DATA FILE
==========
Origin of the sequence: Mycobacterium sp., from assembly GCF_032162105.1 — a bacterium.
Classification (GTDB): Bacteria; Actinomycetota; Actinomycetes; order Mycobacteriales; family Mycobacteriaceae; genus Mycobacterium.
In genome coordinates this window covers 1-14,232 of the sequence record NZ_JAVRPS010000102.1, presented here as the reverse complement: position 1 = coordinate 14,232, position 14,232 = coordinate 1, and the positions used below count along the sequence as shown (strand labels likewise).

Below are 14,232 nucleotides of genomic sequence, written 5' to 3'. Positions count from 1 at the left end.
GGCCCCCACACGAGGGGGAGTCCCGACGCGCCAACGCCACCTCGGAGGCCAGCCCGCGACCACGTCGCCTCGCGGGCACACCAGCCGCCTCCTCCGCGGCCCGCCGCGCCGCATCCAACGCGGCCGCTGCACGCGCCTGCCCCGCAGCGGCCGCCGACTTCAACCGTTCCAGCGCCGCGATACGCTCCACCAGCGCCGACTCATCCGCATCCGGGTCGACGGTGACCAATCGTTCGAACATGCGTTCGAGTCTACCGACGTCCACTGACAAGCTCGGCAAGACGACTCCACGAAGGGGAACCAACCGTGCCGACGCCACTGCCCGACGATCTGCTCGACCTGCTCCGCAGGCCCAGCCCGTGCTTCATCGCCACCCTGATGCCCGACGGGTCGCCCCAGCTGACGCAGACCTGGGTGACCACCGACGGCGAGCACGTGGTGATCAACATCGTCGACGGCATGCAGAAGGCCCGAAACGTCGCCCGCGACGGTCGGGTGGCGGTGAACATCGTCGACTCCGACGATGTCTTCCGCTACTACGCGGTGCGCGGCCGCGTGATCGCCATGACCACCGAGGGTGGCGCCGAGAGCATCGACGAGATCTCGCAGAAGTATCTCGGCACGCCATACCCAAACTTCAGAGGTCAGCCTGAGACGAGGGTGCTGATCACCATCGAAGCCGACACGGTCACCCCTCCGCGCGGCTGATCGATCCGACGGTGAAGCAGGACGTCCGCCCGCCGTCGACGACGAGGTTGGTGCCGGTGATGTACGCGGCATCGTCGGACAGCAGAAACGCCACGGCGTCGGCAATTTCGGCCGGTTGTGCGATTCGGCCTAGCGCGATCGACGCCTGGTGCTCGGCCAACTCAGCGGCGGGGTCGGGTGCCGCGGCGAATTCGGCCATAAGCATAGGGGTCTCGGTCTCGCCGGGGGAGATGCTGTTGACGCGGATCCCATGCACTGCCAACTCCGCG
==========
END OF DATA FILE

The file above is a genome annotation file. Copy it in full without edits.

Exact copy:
Origin of the sequence: Mycobacterium sp., from assembly GCF_032162105.1 — a bacterium.
Classification (GTDB): Bacteria; Actinomycetota; Actinomycetes; order Mycobacteriales; family Mycobacteriaceae; genus Mycobacterium.
In genome coordinates this window covers 1-14,232 of the sequence record NZ_JAVRPS010000102.1, presented here as the reverse complement: position 1 = coordinate 14,232, position 14,232 = coordinate 1, and the positions used below count along the sequence as shown (strand labels likewise).

Below are 14,232 nucleotides of genomic sequence, written 5' to 3'. Positions count from 1 at the left end.
GGCCCCCACACGAGGGGGAGTCCCGACGCGCCAACGCCACCTCGGAGGCCAGCCCGCGACCACGTCGCCTCGCGGGCACACCAGCCGCCTCCTCCGCGGCCCGCCGCGCCGCATCCAACGCGGCCGCTGCACGCGCCTGCCCCGCAGCGGCCGCCGACTTCAACCGTTCCAGCGCCGCGATACGCTCCACCAGCGCCGACTCATCCGCATCCGGGTCGACGGTGACCAATCGTTCGAACATGCGTTCGAGTCTACCGACGTCCACTGACAAGCTCGGCAAGACGACTCCACGAAGGGGAACCAACCGTGCCGACGCCACTGCCCGACGATCTGCTCGACCTGCTCCGCAGGCCCAGCCCGTGCTTCATCGCCACCCTGATGCCCGACGGGTCGCCCCAGCTGACGCAGACCTGGGTGACCACCGACGGCGAGCACGTGGTGATCAACATCGTCGACGGCATGCAGAAGGCCCGAAACGTCGCCCGCGACGGTCGGGTGGCGGTGAACATCGTCGACTCCGACGATGTCTTCCGCTACTACGCGGTGCGCGGCCGCGTGATCGCCATGACCACCGAGGGTGGCGCCGAGAGCATCGACGAGATCTCGCAGAAGTATCTCGGCACGCCATACCCAAACTTCAGAGGTCAGCCTGAGACGAGGGTGCTGATCACCATCGAAGCCGACACGGTCACCCCTCCGCGCGGCTGATCGATCCGACGGTGAAGCAGGACGTCCGCCCGCCGTCGACGACGAGGTTGGTGCCGGTGATGTACGCGGCATCGTCGGACAGCAGAAACGCCACGGCGTCGGCAATTTCGGCCGGTTGTGCGATTCGGCCTAGCGCGATCGACGCCTGGTGCTCGGCCAACTCAGCGGCGGGGTCGGGTGCCGCGGCGAATTCGGCCATAAGCATAGGGGTCTCGGTCTCGCCGGGGGAGATGCTGTTGACGCGGATCCCATGCACTGCCAACTCCGCG